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Spokane, Washington  Est. May 19, 1883
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Love story: Lost love found decades later

They grew up together. They dated in high school and sat next to each other at graduation. But it would take 40 years for Edie and Ralph Speer to finally wed.

Ralph’s mother died when he was 3 years old. His dad couldn’t cope, so he and his older brother lived with a series of relatives before landing with foster parents in a small town outside Des Moines, Iowa, when he was 6.

“We were the 39th and 40th boys they raised,” Ralph recalled. “We were their last.”

Shortly after their arrival, Ralph wandered over to the neighborhood grocery store next to his house, and that’s where he first saw Edie Schmidt.

“She was a cutie,” he said.

He struck up a conversation.

“He was just kicking around outside the store,” Edie said. “He came over and started visiting.”

Soon they were inseparable.

Like many children growing up in rural areas, they spent their days outdoors.

“He liked to explore, and I liked to explore,” recalled Edie. “We hunted for bugs, picked wild strawberries and rode the school bus together every day.”

They dated occasionally, but never exclusively.

“I took her to a dance,” Ralph said.

Edie laughed. “But he didn’t dance!”

After graduation, she accepted a music scholarship to Simpson College in Indianola, Iowa, while Ralph was thrilled to receive a scholarship to Harvard. Sadly, he was unable to use it.

“My brother was seriously injured in an accident at work. He almost died. He was paralyzed – a paraplegic,” Ralph said. “He had nobody, so I took care of him.”

He stayed in Des Moines and worked his way through Grand View University earning Bachelor of Arts in English, and eventually received a Doctor of Arts from Drake University.

Meanwhile, Edie married and ended up in Grandview, Washington, where she raised her three daughters.

Ralph married as well, and his brother, fiercely independent, learned to live on his own, and graduated from college.

Busy years ensued as Ralph taught English or journalism at eight colleges and universities across seven states. His wife gave birth to their only child, Randy, in 1968.

Following a divorce in the early 1990s, Edie went back to school.

“I earned my teaching degree at 60,” she said. “My youngest daughter graduated from high school the year I graduated from college.”

Ralph’s wife had multiple health issues, and he struggled to care for her while shouldering his teaching duties.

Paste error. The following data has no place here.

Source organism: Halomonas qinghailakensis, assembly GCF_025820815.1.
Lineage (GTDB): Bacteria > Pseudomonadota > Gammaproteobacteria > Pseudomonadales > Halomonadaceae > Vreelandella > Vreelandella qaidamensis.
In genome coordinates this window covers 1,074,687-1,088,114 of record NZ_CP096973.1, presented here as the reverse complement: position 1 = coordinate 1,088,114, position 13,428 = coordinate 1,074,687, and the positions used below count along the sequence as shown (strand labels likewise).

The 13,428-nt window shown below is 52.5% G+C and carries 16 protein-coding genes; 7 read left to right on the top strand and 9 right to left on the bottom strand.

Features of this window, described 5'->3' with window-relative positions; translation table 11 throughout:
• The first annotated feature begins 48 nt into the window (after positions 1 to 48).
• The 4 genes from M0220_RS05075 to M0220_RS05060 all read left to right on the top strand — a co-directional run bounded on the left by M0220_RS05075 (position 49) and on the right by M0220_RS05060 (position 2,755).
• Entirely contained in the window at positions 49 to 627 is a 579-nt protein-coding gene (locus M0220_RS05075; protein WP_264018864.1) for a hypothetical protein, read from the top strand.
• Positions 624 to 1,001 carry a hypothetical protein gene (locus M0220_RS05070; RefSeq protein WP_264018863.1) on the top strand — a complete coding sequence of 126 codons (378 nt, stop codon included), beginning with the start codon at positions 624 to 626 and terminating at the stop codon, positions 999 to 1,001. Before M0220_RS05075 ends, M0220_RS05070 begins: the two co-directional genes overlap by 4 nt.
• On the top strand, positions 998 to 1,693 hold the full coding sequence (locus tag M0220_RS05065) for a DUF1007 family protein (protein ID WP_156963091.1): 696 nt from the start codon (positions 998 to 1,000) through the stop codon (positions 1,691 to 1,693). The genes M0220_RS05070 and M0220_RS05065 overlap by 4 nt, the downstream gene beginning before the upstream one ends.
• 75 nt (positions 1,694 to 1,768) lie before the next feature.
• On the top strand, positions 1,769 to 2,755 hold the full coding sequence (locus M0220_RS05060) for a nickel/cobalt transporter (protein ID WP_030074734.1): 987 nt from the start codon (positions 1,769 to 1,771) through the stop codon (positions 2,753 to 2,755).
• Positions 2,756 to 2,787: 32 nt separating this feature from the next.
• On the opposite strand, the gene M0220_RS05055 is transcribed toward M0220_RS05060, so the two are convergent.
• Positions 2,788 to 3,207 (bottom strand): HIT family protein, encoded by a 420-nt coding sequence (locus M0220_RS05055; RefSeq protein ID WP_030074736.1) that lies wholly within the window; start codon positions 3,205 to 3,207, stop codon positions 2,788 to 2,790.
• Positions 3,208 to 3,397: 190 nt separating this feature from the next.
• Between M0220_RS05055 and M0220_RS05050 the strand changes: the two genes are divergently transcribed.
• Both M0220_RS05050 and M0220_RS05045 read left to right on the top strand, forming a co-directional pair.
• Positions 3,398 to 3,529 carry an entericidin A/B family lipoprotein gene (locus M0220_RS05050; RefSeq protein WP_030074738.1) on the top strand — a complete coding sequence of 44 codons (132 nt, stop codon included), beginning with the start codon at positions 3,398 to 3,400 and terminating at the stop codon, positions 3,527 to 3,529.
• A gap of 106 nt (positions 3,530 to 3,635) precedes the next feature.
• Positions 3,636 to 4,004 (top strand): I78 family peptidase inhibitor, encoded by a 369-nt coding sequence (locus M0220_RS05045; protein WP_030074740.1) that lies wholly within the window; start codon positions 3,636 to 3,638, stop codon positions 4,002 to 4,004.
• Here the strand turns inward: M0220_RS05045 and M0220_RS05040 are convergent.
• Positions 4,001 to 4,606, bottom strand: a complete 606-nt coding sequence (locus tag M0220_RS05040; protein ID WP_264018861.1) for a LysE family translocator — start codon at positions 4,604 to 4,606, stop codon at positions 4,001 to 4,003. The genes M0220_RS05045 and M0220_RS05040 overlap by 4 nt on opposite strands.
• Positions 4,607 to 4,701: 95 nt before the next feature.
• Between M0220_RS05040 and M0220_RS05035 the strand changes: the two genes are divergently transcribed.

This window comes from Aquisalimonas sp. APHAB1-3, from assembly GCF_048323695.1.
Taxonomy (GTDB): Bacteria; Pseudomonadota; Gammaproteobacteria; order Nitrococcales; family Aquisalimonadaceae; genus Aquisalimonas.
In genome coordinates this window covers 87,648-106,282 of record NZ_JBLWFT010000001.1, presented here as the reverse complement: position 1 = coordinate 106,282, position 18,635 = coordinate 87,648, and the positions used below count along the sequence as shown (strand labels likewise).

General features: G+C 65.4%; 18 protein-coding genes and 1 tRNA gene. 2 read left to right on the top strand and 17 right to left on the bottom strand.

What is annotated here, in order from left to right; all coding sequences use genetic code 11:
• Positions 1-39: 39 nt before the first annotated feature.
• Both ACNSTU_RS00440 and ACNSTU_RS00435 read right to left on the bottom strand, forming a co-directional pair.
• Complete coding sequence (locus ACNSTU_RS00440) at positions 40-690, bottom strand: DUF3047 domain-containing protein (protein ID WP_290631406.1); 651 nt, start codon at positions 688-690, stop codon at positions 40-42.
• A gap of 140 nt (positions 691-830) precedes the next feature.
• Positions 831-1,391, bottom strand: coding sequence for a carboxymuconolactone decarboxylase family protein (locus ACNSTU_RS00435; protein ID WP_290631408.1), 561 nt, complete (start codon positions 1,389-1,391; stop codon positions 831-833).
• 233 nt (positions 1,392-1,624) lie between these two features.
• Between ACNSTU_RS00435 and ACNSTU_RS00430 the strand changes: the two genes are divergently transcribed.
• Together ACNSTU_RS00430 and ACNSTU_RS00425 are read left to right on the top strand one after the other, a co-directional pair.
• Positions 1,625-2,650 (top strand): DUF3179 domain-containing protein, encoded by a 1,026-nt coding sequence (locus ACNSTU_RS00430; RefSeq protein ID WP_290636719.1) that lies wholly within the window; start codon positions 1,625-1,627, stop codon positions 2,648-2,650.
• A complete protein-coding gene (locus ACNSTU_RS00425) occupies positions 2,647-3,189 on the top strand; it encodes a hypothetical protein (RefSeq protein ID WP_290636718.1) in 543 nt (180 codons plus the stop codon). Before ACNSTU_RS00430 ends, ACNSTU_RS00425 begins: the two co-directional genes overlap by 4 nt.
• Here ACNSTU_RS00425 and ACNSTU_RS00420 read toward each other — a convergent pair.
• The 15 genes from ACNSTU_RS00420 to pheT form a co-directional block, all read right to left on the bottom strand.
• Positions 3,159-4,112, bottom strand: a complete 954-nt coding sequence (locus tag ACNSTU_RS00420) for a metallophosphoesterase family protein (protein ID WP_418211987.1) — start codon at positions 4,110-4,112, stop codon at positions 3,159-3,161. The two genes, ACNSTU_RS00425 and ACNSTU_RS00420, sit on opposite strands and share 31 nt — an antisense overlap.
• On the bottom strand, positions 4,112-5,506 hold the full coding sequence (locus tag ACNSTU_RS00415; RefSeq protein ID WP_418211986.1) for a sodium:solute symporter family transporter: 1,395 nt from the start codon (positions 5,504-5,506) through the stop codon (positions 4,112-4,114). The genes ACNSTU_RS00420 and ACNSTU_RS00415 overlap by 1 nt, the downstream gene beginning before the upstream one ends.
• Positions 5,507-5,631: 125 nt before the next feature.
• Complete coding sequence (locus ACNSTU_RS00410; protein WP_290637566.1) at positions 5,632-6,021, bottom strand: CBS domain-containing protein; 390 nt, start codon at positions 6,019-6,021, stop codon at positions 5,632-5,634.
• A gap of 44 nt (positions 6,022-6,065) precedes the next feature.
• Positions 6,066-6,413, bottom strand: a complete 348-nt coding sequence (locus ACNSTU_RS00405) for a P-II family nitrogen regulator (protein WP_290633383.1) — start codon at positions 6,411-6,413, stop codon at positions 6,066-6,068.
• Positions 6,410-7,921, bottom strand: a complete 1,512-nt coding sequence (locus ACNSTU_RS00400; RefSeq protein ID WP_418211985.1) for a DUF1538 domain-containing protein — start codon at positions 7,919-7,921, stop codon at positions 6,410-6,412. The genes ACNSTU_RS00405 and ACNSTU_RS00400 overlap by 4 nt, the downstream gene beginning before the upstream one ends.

“It was a very difficult time,” he said.

But that difficulty paled to the tragedy that lay ahead. His son, who’d recently married and worked as a sports reporter for the Des Moines Register, died in July 2000, following complications from colon surgery. He was 31.

Six months later, Ralph’s wife died.

Family members encouraged him to return to the Des Moines area, and he did, purchasing a mobile home near where he and Edie had grown up.

He’d never forgotten her, and now he daily drove past the site of her former home (it had burned down long ago).

At the grocery store one day he ran into a friend of Edie’s who’d kept in touch with her. She told him Edie was divorced and asked if he’d like to get in touch with her.

“Is the Pope Catholic?” Ralph replied.

Soon letters began flying back and forth between Washington and Iowa, and Ralph became a fixture at the neighborhood post office where he eagerly awaited her missives.

The phone rang on his birthday, Sept. 23, 2001. It was Edie. As they talked, they both realized all the feelings they had for one another so long ago were still there.

In November, Edie flew out to join him for Thanksgiving.

He proposed at the site of her childhood home. Photos of that day show them smooching in front of their former middle school.

“It was wonderful,” Edie said.

When she broke the news of her engagement to her daughters, she said, “They were shocked. But we just knew each other so well.”

Her family had to get over the surprise quickly because there was a wedding to plan. Ralph and Edie married in Grandview on Dec. 29, 2001.

The next 17 years were filled with frequent moves as Ralph continued teaching. Five years ago they settled in the Colbert area to be near Edie’s daughter, Sharon, who has 11 of their 13 grandchildren.

Recently retired from teaching, Ralph, 76, is the pastor of Elk Community Church and Edie, 77, leads the music.

“I love serving with him at church,” she said. “I appreciate his kindness and his faith.”

Ralph smiled.

“We love growing older together,” he said.

They still enjoy the outdoor pursuits they loved as youngsters, like gardening and bird watching, but Ralph’s recent health issues have curtailed their traveling adventures. He had open-heart surgery in December, and the recovery has taken longer than they’d hoped.

The experience has made Ralph appreciate Edie even more.

“She takes for better or worse very seriously,” he said.

Neither of them regrets the years they spent without each other. They feel their previous marriages have enabled them to more fully enjoy their love story that began so long ago.

“We feel God allowed us to be together again because we both needed companionship, love and healing,” Ralph said. “Our marriage has certainly done that for both of us.”

Edie nodded.

“We are just very grateful.”

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